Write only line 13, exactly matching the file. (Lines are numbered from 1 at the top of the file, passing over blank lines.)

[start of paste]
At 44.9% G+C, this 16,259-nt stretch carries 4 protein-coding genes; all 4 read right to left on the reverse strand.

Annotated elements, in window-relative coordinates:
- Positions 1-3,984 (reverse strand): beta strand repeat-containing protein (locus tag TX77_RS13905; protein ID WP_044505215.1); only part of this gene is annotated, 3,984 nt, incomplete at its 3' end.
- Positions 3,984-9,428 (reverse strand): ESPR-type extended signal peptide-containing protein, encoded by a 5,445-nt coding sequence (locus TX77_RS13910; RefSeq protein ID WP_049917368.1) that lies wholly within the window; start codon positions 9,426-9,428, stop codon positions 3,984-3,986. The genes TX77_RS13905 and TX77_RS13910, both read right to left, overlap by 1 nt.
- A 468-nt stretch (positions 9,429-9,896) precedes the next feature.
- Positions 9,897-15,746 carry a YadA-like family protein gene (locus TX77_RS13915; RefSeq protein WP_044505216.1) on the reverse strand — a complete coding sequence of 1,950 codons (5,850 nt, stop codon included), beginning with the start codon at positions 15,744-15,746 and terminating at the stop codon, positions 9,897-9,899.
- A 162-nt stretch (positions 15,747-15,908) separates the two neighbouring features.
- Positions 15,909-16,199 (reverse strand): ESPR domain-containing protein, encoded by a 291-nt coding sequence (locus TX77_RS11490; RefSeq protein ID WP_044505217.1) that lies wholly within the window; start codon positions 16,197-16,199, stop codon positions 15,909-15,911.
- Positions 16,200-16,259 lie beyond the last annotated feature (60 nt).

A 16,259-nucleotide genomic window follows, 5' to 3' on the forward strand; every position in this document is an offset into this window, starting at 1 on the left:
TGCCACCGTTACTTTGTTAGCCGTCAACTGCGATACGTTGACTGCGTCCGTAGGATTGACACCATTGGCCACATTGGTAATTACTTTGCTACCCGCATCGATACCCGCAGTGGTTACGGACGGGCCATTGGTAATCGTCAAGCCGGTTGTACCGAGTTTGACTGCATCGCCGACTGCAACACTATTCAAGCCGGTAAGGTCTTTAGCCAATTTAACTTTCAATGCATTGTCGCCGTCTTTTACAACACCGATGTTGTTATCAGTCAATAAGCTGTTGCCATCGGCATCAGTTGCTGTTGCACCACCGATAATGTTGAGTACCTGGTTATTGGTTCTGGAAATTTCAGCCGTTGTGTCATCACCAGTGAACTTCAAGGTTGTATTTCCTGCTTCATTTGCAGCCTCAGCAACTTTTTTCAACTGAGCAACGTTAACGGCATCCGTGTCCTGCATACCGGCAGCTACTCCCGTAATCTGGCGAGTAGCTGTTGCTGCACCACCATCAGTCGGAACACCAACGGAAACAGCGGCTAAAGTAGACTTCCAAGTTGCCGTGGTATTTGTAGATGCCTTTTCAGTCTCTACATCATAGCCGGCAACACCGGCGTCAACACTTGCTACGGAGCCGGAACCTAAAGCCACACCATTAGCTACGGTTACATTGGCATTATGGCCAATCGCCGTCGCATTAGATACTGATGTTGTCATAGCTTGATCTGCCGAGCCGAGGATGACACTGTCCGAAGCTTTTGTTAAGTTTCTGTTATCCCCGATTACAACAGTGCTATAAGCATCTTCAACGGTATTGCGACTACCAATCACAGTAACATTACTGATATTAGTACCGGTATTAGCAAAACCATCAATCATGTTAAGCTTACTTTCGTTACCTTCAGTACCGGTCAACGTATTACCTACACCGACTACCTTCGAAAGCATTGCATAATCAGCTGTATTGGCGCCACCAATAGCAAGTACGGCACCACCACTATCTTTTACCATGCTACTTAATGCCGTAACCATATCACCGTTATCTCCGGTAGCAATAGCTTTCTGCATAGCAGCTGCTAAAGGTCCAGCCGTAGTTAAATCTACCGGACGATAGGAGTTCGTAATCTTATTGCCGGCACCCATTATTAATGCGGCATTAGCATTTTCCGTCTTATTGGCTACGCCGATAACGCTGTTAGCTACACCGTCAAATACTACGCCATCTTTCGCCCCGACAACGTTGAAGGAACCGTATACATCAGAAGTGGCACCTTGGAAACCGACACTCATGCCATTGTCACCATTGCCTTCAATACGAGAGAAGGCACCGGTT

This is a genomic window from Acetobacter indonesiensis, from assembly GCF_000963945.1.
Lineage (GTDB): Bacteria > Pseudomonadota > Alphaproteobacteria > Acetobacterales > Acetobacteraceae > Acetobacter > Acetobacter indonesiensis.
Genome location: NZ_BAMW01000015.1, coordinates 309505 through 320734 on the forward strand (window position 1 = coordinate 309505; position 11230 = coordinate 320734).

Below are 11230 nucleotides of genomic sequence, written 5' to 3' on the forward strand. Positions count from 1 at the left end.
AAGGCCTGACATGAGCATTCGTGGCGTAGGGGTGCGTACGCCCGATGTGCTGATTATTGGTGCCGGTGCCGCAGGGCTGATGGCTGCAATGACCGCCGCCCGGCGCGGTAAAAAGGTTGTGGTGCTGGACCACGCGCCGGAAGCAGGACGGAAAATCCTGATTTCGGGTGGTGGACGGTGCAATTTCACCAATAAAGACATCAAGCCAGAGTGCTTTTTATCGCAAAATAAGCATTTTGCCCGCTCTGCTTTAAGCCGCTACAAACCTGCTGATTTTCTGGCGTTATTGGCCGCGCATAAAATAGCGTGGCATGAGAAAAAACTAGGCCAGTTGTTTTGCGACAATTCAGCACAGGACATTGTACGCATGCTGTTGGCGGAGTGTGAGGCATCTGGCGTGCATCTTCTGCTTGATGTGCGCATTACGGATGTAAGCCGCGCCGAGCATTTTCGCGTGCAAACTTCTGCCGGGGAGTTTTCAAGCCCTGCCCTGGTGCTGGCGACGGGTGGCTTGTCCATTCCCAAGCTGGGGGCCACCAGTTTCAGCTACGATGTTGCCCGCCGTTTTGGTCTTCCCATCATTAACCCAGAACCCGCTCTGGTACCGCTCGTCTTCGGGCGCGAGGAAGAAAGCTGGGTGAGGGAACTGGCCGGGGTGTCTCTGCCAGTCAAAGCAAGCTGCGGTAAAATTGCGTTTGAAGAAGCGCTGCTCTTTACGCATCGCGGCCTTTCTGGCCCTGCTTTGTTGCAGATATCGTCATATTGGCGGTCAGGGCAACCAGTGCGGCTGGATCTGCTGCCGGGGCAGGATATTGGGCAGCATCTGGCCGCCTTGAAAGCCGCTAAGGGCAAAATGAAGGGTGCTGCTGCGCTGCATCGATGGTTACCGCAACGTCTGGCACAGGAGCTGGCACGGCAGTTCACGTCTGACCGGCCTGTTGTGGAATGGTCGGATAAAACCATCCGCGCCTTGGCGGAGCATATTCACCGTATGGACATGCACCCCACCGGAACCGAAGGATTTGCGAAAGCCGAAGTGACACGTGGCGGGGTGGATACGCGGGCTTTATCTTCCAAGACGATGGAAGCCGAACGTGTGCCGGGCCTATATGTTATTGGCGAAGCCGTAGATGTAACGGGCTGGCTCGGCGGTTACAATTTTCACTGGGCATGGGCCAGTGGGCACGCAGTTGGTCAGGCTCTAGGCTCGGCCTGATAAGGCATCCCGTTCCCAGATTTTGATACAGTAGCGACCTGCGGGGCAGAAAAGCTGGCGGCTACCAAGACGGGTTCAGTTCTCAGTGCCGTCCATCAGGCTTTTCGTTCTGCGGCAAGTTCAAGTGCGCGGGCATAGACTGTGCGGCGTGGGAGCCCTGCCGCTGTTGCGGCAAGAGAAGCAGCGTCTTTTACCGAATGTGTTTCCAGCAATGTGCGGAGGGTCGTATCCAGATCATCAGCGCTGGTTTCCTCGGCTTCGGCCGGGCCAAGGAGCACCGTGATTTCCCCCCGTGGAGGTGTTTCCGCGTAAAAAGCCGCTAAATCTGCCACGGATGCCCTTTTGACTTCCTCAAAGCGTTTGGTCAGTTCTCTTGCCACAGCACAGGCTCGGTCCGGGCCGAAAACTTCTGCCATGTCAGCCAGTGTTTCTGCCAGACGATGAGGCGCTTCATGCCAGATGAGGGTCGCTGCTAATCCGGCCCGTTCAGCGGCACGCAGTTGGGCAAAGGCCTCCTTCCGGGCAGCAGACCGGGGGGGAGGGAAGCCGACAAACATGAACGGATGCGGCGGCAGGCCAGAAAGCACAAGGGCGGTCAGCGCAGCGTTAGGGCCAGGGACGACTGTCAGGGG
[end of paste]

Lineage (GTDB): Bacteria > Pseudomonadota > Alphaproteobacteria > Acetobacterales > Acetobacteraceae > Acetobacter > Acetobacter indonesiensis.